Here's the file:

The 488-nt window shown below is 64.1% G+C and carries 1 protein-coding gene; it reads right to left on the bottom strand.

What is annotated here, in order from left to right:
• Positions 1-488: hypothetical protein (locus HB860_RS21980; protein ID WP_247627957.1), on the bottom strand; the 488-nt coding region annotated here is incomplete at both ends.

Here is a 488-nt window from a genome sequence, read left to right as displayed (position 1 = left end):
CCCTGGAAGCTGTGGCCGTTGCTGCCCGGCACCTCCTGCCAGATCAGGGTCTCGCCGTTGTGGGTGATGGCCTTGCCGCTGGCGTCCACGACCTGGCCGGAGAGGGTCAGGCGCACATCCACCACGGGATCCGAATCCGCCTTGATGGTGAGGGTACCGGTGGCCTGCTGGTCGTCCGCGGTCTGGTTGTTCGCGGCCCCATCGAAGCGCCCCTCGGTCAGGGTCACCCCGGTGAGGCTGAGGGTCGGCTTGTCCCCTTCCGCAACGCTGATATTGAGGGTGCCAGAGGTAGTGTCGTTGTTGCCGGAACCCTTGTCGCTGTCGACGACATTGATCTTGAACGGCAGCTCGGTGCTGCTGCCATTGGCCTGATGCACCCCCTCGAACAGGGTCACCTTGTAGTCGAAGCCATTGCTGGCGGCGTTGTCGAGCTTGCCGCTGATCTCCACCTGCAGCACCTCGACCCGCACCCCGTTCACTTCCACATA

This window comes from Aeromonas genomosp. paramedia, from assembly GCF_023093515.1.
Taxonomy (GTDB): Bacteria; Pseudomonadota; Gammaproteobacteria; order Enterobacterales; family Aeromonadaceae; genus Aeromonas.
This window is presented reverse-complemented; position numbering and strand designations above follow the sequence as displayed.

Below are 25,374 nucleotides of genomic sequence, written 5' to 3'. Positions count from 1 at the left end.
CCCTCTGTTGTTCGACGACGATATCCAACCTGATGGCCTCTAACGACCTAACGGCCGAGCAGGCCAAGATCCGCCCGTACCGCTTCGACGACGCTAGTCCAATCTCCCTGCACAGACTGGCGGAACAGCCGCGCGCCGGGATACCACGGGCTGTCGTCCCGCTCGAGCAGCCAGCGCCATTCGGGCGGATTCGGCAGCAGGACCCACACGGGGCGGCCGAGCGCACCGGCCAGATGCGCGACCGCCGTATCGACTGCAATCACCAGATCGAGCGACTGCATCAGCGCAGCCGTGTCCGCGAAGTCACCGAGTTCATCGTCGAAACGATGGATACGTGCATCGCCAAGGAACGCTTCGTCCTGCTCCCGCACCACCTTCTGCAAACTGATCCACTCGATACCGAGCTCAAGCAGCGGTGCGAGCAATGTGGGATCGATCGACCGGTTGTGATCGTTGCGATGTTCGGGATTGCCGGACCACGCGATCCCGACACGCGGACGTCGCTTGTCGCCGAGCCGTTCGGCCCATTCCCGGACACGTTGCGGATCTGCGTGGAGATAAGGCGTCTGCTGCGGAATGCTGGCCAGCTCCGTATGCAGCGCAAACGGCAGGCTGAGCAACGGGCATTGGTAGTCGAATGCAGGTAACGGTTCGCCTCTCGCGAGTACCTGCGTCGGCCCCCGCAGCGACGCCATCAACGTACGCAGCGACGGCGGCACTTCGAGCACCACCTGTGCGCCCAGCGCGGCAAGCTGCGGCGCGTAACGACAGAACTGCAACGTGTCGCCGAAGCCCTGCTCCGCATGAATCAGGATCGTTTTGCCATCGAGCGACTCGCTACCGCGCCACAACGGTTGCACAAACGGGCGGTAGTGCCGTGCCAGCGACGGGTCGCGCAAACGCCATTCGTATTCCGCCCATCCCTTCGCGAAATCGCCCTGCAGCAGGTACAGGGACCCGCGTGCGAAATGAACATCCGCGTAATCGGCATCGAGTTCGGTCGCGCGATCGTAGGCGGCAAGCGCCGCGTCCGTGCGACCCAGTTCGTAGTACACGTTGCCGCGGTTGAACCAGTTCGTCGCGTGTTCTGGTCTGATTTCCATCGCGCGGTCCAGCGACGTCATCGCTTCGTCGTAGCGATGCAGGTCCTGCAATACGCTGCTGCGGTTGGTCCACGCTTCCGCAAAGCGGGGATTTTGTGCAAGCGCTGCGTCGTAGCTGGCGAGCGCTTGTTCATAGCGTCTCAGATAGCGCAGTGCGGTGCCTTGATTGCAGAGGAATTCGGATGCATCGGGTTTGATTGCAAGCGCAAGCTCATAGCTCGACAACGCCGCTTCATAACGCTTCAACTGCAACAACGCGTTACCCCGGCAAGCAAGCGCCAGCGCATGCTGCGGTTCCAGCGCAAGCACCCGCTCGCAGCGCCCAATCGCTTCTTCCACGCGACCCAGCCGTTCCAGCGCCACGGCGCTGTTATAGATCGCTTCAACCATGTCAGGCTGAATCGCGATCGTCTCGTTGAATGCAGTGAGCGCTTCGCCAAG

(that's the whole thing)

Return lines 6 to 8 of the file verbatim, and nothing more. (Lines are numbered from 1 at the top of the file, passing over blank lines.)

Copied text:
This window comes from Aeromonas genomosp. paramedia, from assembly GCF_023093515.1.
Taxonomy (GTDB): Bacteria; Pseudomonadota; Gammaproteobacteria; order Enterobacterales; family Aeromonadaceae; genus Aeromonas.
This window is presented reverse-complemented; position numbering and strand designations above follow the sequence as displayed.